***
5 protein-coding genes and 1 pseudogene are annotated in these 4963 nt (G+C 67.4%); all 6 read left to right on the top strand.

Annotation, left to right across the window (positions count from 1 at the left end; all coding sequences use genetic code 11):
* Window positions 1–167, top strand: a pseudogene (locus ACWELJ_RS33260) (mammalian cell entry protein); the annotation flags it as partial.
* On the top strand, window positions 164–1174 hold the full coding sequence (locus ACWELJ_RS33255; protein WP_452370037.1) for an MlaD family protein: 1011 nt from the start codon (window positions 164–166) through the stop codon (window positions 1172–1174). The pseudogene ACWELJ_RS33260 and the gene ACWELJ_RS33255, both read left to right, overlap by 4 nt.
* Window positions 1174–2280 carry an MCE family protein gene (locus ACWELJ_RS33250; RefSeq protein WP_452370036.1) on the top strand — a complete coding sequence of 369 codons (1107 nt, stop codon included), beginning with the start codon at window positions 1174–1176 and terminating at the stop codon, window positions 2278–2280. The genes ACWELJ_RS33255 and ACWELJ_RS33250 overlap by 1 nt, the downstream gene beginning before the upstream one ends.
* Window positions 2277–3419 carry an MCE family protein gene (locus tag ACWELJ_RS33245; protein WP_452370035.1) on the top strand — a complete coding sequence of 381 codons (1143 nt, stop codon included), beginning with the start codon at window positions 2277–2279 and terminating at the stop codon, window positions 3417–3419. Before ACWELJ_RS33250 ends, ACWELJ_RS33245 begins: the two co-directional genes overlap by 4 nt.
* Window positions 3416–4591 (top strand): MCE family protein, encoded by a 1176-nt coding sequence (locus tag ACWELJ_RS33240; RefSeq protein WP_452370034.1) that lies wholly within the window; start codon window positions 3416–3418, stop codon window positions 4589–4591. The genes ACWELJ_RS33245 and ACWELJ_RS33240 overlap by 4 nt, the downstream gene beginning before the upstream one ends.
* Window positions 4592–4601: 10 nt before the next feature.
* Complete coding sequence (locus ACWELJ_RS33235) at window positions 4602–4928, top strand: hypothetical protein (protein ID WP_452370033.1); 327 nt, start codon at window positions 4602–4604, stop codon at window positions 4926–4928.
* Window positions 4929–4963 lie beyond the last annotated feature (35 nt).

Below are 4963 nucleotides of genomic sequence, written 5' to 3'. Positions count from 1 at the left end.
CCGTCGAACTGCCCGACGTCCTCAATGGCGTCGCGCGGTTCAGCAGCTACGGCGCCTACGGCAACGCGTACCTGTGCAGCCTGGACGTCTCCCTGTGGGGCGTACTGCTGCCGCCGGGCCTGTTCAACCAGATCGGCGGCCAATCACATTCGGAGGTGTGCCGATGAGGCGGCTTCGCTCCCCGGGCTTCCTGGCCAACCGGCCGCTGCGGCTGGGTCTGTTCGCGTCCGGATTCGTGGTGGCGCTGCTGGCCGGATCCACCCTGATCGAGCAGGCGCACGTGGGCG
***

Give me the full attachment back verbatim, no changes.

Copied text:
5 protein-coding genes and 1 pseudogene are annotated in these 4963 nt (G+C 67.4%); all 6 read left to right on the top strand.

Annotation, left to right across the window (positions count from 1 at the left end; all coding sequences use genetic code 11):
* Window positions 1–167, top strand: a pseudogene (locus ACWELJ_RS33260) (mammalian cell entry protein); the annotation flags it as partial.
* On the top strand, window positions 164–1174 hold the full coding sequence (locus ACWELJ_RS33255; protein WP_452370037.1) for an MlaD family protein: 1011 nt from the start codon (window positions 164–166) through the stop codon (window positions 1172–1174). The pseudogene ACWELJ_RS33260 and the gene ACWELJ_RS33255, both read left to right, overlap by 4 nt.
* Window positions 1174–2280 carry an MCE family protein gene (locus ACWELJ_RS33250; RefSeq protein WP_452370036.1) on the top strand — a complete coding sequence of 369 codons (1107 nt, stop codon included), beginning with the start codon at window positions 1174–1176 and terminating at the stop codon, window positions 2278–2280. The genes ACWELJ_RS33255 and ACWELJ_RS33250 overlap by 1 nt, the downstream gene beginning before the upstream one ends.
* Window positions 2277–3419 carry an MCE family protein gene (locus tag ACWELJ_RS33245; protein WP_452370035.1) on the top strand — a complete coding sequence of 381 codons (1143 nt, stop codon included), beginning with the start codon at window positions 2277–2279 and terminating at the stop codon, window positions 3417–3419. Before ACWELJ_RS33250 ends, ACWELJ_RS33245 begins: the two co-directional genes overlap by 4 nt.
* Window positions 3416–4591 (top strand): MCE family protein, encoded by a 1176-nt coding sequence (locus tag ACWELJ_RS33240; RefSeq protein WP_452370034.1) that lies wholly within the window; start codon window positions 3416–3418, stop codon window positions 4589–4591. The genes ACWELJ_RS33245 and ACWELJ_RS33240 overlap by 4 nt, the downstream gene beginning before the upstream one ends.
* Window positions 4592–4601: 10 nt before the next feature.
* Complete coding sequence (locus ACWELJ_RS33235) at window positions 4602–4928, top strand: hypothetical protein (protein ID WP_452370033.1); 327 nt, start codon at window positions 4602–4604, stop codon at window positions 4926–4928.
* Window positions 4929–4963 lie beyond the last annotated feature (35 nt).

Below are 4963 nucleotides of genomic sequence, written 5' to 3'. Positions count from 1 at the left end.
CCGTCGAACTGCCCGACGTCCTCAATGGCGTCGCGCGGTTCAGCAGCTACGGCGCCTACGGCAACGCGTACCTGTGCAGCCTGGACGTCTCCCTGTGGGGCGTACTGCTGCCGCCGGGCCTGTTCAACCAGATCGGCGGCCAATCACATTCGGAGGTGTGCCGATGAGGCGGCTTCGCTCCCCGGGCTTCCTGGCCAACCGGCCGCTGCGGCTGGGTCTGTTCGCGTCCGGATTCGTGGTGGCGCTGCTGGCCGGATCCACCCTGATCGAGCAGGCGCACGTGGGCG